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Cystitis is actually the term used to describe any kind of inflammation of the bladder. The inflammation can be caused by bacterial infection, stones in the bladder, some tumors etc.

Symptoms of cystitis with dogs

The usual symptoms are blood in the urine and painful urination, and that can be easily noticed because your dog will urinate much longer than usual and the urge for urination will be more frequent. If bacteria caused cystitis, then symptoms like blood in the urine and difficult urination will be present. When your dog has stones in the bladder, stones will harm the inside membrane of the bladder and due to that, the presence of blood in the urine and also, painful or difficult urination may be expected. If there are tumors or polyps in your pet’s bladder, there will also be blood in the urine, but the urination will be less painful then in cases mentioned above. When diverticulum causes problems, you will most likely have to take your pet to a surgery.

Diagnosing cystitis

If the dog has already had problems with cystitis and if there are signs like frequent urination or blood in the urine, then the dog must be taken to the veterinarian and some tests must be performed there. First of all, sample of the dog’s urine will be taken to analyze the cultures that might be present there. Also, dog’s bladder must be examined with fingers first. If the analysis of urine shows that there are some irregularities, then cystitis probably causes the problems. However, this analysis can’t determine what the exact cause of the cystitis is. If bacteria are causing it, than urine culture will reveal their presence and that can be easily solved with antibiotic drugs. Bladder stones can be revealed by fingers, because of their size.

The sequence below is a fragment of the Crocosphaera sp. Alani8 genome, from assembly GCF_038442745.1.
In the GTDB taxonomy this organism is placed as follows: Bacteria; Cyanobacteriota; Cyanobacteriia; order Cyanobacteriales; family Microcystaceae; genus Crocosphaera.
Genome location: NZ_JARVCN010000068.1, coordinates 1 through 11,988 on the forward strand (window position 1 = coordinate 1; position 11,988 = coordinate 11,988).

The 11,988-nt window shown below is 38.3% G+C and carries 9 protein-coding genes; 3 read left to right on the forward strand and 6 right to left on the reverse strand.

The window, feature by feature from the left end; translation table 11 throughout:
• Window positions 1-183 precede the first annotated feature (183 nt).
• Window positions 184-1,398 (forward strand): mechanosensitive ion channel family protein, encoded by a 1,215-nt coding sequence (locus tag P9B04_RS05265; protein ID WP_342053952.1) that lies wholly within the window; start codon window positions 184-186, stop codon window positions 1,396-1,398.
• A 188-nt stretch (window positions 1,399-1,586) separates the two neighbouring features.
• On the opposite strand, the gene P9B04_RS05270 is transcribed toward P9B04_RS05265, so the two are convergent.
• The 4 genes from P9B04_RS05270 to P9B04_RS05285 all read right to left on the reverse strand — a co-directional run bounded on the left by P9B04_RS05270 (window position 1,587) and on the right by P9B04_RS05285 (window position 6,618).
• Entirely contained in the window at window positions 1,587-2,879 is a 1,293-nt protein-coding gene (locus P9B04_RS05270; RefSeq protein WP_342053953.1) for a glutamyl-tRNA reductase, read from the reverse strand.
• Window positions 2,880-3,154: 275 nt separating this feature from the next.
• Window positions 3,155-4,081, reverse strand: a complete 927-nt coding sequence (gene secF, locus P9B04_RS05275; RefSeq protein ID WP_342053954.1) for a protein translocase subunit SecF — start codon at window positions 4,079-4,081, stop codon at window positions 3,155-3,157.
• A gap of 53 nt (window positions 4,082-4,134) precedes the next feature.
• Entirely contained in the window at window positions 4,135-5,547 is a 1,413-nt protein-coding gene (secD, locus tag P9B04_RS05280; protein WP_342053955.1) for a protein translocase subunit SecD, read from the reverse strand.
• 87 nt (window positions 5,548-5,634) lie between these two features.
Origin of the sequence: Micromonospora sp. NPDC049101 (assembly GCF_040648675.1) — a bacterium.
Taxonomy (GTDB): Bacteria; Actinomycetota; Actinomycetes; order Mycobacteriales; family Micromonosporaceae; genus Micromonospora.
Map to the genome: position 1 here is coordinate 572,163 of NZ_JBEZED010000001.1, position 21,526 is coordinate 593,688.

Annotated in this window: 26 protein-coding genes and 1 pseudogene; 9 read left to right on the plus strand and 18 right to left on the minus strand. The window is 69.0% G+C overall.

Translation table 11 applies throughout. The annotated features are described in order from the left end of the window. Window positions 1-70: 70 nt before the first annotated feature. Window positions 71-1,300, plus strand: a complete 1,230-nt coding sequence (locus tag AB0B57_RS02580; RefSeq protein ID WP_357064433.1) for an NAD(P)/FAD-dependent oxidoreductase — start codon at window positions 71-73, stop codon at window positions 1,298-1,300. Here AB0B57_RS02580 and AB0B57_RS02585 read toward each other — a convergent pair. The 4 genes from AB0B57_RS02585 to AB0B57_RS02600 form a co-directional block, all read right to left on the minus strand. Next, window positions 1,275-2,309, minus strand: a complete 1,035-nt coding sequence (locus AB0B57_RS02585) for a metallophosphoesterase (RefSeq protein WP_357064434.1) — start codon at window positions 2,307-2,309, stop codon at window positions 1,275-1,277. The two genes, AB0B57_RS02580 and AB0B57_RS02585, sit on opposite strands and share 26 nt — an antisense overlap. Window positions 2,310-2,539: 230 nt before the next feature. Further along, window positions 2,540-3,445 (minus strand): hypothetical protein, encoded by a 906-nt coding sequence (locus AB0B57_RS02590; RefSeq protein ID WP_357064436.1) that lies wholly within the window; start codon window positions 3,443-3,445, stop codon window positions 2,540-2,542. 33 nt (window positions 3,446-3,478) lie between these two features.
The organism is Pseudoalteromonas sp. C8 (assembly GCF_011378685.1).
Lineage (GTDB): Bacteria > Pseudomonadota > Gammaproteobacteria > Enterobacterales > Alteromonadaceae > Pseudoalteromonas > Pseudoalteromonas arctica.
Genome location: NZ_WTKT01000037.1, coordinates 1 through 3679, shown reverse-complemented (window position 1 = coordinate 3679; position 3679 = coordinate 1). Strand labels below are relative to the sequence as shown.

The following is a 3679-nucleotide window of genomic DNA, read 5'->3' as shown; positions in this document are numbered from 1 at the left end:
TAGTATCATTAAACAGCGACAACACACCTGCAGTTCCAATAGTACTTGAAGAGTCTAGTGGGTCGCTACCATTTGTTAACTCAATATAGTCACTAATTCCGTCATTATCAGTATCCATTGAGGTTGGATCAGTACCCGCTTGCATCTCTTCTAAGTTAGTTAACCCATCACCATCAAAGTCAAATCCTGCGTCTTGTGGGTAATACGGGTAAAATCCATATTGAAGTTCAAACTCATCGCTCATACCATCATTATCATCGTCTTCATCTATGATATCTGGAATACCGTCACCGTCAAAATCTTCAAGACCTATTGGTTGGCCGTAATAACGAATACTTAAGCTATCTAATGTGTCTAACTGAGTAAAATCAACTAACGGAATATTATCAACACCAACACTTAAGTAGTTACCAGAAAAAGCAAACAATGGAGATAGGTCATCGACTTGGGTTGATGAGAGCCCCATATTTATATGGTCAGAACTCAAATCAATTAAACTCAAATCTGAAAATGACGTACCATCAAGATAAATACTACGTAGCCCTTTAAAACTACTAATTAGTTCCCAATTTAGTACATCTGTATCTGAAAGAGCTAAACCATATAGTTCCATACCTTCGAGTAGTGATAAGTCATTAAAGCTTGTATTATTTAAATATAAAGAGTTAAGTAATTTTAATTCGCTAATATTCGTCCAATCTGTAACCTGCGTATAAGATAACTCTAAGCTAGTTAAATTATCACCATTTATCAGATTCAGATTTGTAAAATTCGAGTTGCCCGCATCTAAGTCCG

In 20% of the cases, symptoms of cystitis are present, but there aren’t bacteria in the urine or stones in the bladder. In order to determine the exact cause, the doctor will have to do some extra tests. One of those tests includes radiogram, because that way stones can be discovered. There is also an ultrasound, which can help us to visualize stones, tumors and polyps. These two techniques can be done without sedating the dog. Technique that includes contrast radiographs is used when previously mentioned techniques can’t help with setting the diagnosis, but during this examination, the dog has to be sedated. If the cystitis is caused by bacterial infection, the treatment will consist of antibiotic intake, while in other cases, surgery will probably be necessary.

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